No, my point was that Dave's suggestion of sending an extra byte is not "very dangerous" as you suggest, and can be a useful trick. It is not needed here as the OP has a "transmission complete" interrupt which triggers when the final send is complete. Many other microcontrollers and UARTs don't have a suitable interrupt on the final character (or have flaws with it, such as an interrupt that triggers at the start of the stop bit - turning off the driver at that point can cause hard-to-trace problems). For such micros, sending an extra byte can be a good solution.
But as far as I can remember (it's a long time since I used an AVR), the AVR's "transmission complete" interrupt works fine.
Please tell us, how to get transmitter [shift register] empty interrupt on the '550 style UARTs ?
You can get last byte loaded into the transmit SR interrupt, but you need to poll some status bits to know, when the last byte has been shifted out of the SR.
There has been claims that dropping the SR empty status at the end of last bit but before the stop bit(s) might be a problem, However, with standard "fail-safe" termination, the line is in the idle state during the stop bit times anyway.
Turning the transmitter a few bit times too late is usually not a problem, except for extremely low line rates. A character delay can be catastrophic, if the other station responds rapidly.
In practice (I have seen several examples) is the stupid implementation in many devices, in which the designer relies on the "last byte moved to the SR" interrupt and prematurely turns off the transmitter and the line floats to the idle "1" state. Since the UART sends LSB bits first, the premature Tx disable will set the MSB bit(s) to 1, so 0x0? is received as 0x8?, 0xC?, 0xE?, 0xF? of even as 0xFF.
Since many protocols put BCC/CRC into the last byte, the received and calculated value differ by those high bits, which is a clear sign of premature Tx disabling.
This problem becomes worse as the line speed is dropped. Some devices can't be used below 9600 bit/s rates due to this problem.
We're talking about a 16550. There _is_no_ transmitter empty interrupt. There is a transmit holding register empty interrupt, but that happens _before_ transmission of the last byte has begun.
There is a transmit shift register empty status bit (no interrupt). In my experience that status bit isn't reliable either and on some implementations goes active before the final stop bit has been sent.
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I don't know who "we" is, but the OP never said what UART he is using. I had the impression it was a UART within an MCU from his initial post where he refers to "some microcontrollers" toggling an output. Did he say he is using a '550' type UART?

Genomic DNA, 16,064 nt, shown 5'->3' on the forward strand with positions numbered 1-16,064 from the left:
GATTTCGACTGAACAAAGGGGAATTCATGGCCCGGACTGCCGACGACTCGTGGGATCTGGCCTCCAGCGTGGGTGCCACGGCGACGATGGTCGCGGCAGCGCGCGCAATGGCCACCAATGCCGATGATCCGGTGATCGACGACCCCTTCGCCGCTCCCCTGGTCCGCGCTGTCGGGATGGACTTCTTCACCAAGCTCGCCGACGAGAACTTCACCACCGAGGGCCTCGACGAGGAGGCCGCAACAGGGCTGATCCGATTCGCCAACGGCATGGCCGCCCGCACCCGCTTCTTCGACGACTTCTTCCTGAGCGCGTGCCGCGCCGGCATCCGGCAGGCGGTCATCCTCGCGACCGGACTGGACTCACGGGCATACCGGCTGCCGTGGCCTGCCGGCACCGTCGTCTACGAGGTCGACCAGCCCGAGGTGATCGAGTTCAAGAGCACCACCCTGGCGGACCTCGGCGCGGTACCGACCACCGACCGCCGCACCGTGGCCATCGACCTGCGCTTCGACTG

I just don't know that putting the glitch on the bus is a good idea. Minimizing the glitch depends on a fast response to the interrupt which is most of what this thread has been discussing. A slow response puts a larger glitch on the bus.
Personally I prefer to use hardware which is designed for the job and will handle the driver enable properly.
I was thinking about your suggestions, but it seems to me it doesn't work well.
Others suggested to send some dummy bytes, keeping the RS485 driver
*disabled*. Only after those bytes are really shifted out, the driver could be enabled. In other words, you use the UART hardware also for timing, without the need to use other peripherals (such as timers/counters).
Your suggestion seems better: send some sync bytes at the beginning, with the RS485 driver *enabled*. My protocol can be used with this approach, because it is inspired to HDLC. Every frame starts and ends with a sync byte. If the sync byte appears in the payload data, it is escaped (as in HDLC or SLIP protocols).
The device could send N sync bytes without problems. The receiver will see N empty frames and will discard them silently. In this way it's even more simple to introduce a delay before the answer.
But I think it doesn't work. Bytes are send asyncronously and the receiver must syncronize to the start bit of each byte. If the slave sends 2 sync bytes in the front of each frame, without a delay, and the master toggles direction in the middle of the two sync bytes, the master will receive one or two wrong bytes or detect frame errors, depending on the precise time and transitions pattern.
Moreover, if the payload is transmitted immediately after sync bytes, as really happens, the overall frame could be corrupted.
*Perhaps* this technique works well only if the preamble bytes are 0xFF, because they appears on the wire just as a single start bit (all the other bits, including stop bits, are at the idle level).
--- ------------------ ------------------ -......... | | PREAMBLE | | PREAMBLE | | START OF FRAME | | 0xFF | | 0xFF | | ---- ---- ---- ^ ^ ^ A B C
If the master toggles direction at time A, it will receive the two preamble bytes correctly and could discard them. The frame is received correctly. If it toggles direction at time C, it will receive only one preamble byte correctly and could discard it. The frame is received correctly.
What happens it the master toggles direction at time B, in the middle of a start bit? I don't know if the UART detects a start bit on the high-to-low edge or on the low level. In the first case, I think there's no problem. In the second case, what happens?
It does - I have been using it for years (20+) in several different RS-485 links.
You need also a reliable way of recognizing frame boundaries, to get the framing right. I'm using an encapsulation similar to PPP (RFC1662) which also gives the possibility to exclude the preamble bytes from valid frame data.